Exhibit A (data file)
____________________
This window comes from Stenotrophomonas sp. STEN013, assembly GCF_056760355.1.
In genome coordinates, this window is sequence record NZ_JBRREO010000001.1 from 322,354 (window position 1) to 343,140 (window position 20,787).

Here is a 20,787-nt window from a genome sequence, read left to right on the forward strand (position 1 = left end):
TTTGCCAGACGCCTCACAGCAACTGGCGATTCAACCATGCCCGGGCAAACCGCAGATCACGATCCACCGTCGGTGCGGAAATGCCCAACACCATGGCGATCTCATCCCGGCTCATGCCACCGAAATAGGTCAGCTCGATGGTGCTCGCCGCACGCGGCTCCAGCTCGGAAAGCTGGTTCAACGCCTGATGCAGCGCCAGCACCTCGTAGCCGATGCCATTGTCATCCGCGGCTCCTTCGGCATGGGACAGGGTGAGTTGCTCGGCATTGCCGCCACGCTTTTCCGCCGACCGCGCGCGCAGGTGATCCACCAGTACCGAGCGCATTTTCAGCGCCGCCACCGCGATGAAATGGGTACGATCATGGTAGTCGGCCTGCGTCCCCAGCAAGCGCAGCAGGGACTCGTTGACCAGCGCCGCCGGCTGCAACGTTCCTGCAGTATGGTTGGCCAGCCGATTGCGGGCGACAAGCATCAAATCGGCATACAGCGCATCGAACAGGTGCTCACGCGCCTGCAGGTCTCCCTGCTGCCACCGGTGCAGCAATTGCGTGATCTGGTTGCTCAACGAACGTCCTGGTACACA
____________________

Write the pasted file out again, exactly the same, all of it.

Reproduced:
This window comes from Stenotrophomonas sp. STEN013, assembly GCF_056760355.1.
In genome coordinates, this window is sequence record NZ_JBRREO010000001.1 from 322,354 (window position 1) to 343,140 (window position 20,787).

Here is a 20,787-nt window from a genome sequence, read left to right on the forward strand (position 1 = left end):
TTTGCCAGACGCCTCACAGCAACTGGCGATTCAACCATGCCCGGGCAAACCGCAGATCACGATCCACCGTCGGTGCGGAAATGCCCAACACCATGGCGATCTCATCCCGGCTCATGCCACCGAAATAGGTCAGCTCGATGGTGCTCGCCGCACGCGGCTCCAGCTCGGAAAGCTGGTTCAACGCCTGATGCAGCGCCAGCACCTCGTAGCCGATGCCATTGTCATCCGCGGCTCCTTCGGCATGGGACAGGGTGAGTTGCTCGGCATTGCCGCCACGCTTTTCCGCCGACCGCGCGCGCAGGTGATCCACCAGTACCGAGCGCATTTTCAGCGCCGCCACCGCGATGAAATGGGTACGATCATGGTAGTCGGCCTGCGTCCCCAGCAAGCGCAGCAGGGACTCGTTGACCAGCGCCGCCGGCTGCAACGTTCCTGCAGTATGGTTGGCCAGCCGATTGCGGGCGACAAGCATCAAATCGGCATACAGCGCATCGAACAGGTGCTCACGCGCCTGCAGGTCTCCCTGCTGCCACCGGTGCAGCAATTGCGTGATCTGGTTGCTCAACGAACGTCCTGGTACACA